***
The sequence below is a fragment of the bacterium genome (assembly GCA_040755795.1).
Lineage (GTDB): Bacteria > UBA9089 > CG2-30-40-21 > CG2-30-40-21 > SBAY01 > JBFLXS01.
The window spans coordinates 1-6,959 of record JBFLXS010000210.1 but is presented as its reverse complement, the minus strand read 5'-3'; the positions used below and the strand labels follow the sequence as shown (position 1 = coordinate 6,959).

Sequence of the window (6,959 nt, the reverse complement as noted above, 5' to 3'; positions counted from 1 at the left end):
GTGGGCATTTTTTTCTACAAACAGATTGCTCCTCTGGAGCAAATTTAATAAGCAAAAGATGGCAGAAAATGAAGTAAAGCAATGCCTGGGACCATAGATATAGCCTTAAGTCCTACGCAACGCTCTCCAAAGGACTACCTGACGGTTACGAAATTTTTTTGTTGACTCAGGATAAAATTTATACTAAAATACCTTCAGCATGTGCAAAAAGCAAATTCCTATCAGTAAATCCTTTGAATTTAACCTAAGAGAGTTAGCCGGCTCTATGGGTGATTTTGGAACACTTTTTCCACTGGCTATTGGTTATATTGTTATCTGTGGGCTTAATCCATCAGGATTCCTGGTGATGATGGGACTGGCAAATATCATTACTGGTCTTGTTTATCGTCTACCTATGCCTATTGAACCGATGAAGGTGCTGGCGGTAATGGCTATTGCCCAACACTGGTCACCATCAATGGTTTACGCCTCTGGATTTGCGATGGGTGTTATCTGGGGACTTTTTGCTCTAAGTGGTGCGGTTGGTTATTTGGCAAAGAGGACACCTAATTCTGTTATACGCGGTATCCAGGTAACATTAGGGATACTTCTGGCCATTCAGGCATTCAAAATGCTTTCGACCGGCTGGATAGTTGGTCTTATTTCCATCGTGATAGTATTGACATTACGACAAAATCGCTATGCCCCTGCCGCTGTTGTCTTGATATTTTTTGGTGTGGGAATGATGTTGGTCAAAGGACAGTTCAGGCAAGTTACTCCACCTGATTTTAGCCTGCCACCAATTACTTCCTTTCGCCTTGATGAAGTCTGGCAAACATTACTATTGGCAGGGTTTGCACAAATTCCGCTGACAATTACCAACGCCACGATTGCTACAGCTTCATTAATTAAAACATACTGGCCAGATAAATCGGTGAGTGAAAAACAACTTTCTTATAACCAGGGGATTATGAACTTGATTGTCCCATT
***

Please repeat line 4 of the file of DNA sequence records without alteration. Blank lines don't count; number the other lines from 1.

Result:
Sequence of the window (6,959 nt, the reverse complement as noted above, 5' to 3'; positions counted from 1 at the left end):